Google and Microsoft have agreed to downgrade any links to pirated content in their search results following an agreement with the UK's Intellectual Property Office (IPO) and the creative industries.
The IPO developed a voluntary code of practice that urges search engines to remove infringing links from the first page of search results, and both Microsoft and Google have agreed to follow the advisory.
Ofcom has also supported the campaign, which has been independently researching ways to prevent pirated content being distributed across the internet, according to the BBC.
The IPO worked with the Department for Culture, Media and Sport (DCMS) to urge the major search engines to adhere to the guidelines in an attempt to prevent copyrighted content being downloaded.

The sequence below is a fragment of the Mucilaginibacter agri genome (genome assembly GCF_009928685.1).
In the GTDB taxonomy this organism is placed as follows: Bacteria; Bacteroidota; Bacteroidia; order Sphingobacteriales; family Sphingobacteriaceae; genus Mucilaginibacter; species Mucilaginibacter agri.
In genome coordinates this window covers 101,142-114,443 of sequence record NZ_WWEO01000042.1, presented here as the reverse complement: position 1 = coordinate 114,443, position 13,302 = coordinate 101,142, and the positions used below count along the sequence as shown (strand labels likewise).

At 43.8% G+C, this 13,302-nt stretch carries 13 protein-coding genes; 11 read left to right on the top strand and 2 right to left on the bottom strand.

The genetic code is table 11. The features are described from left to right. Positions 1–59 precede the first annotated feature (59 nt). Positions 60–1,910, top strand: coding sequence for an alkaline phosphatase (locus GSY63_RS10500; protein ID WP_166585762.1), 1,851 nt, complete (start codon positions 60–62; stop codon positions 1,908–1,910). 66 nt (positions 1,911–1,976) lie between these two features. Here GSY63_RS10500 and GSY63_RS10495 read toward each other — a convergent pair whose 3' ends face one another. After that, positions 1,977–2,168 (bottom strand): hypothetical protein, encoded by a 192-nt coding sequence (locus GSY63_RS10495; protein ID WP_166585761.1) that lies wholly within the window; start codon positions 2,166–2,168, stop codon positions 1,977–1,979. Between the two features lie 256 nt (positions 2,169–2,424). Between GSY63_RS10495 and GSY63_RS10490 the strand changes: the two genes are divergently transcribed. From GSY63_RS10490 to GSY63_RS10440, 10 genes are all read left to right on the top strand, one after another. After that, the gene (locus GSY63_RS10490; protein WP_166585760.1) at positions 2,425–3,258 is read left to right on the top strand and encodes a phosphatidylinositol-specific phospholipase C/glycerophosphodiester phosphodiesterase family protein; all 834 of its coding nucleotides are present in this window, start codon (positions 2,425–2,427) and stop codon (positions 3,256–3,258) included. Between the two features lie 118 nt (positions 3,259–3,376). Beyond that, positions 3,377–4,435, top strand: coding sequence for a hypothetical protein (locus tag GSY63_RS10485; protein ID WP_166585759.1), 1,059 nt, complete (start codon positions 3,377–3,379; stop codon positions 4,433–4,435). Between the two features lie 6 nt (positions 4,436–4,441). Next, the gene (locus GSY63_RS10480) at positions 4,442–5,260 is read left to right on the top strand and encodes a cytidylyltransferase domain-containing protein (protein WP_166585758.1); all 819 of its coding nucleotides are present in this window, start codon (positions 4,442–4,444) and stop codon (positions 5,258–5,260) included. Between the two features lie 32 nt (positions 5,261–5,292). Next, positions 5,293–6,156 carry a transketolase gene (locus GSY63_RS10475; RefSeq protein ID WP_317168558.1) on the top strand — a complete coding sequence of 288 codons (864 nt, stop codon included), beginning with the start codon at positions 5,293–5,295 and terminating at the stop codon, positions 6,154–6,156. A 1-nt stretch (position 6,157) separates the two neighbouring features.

"Search engines play a vital role in helping consumers discover content online," Jo Johnson, minister of state for universities, science, research and innovation, said.
"Their relationship with our world leading creative industries needs to be collaborative. Consumers are increasingly heading online for music, films, e-books, and a wide variety of other content. It is essential that they are presented with links to legitimate websites and services, not provided with links to pirate sites."
Although Google already has a number of measures in place to stop offending content being surfaced at the top of searches, it said it wouldn't change its existing policies, but the code of conduct would help it communicate its commitment to anti-piracy.
"We are one of the world's leading digital nations, and we have a responsibility to make sure that consumers have easy access to legal content online," minister for digital and culture, Matt Hancock, said.
"Pirate sites deprive artists and rights holders of hard-earned income and I'm delighted to see industry led solutions like this landmark agreement which will be instrumental in driving change."
"As we build a more global Britain we want the UK to be the most innovative country to do business, and initiatives like this will ensure our creative and digital economies continue to thrive," Hancock added.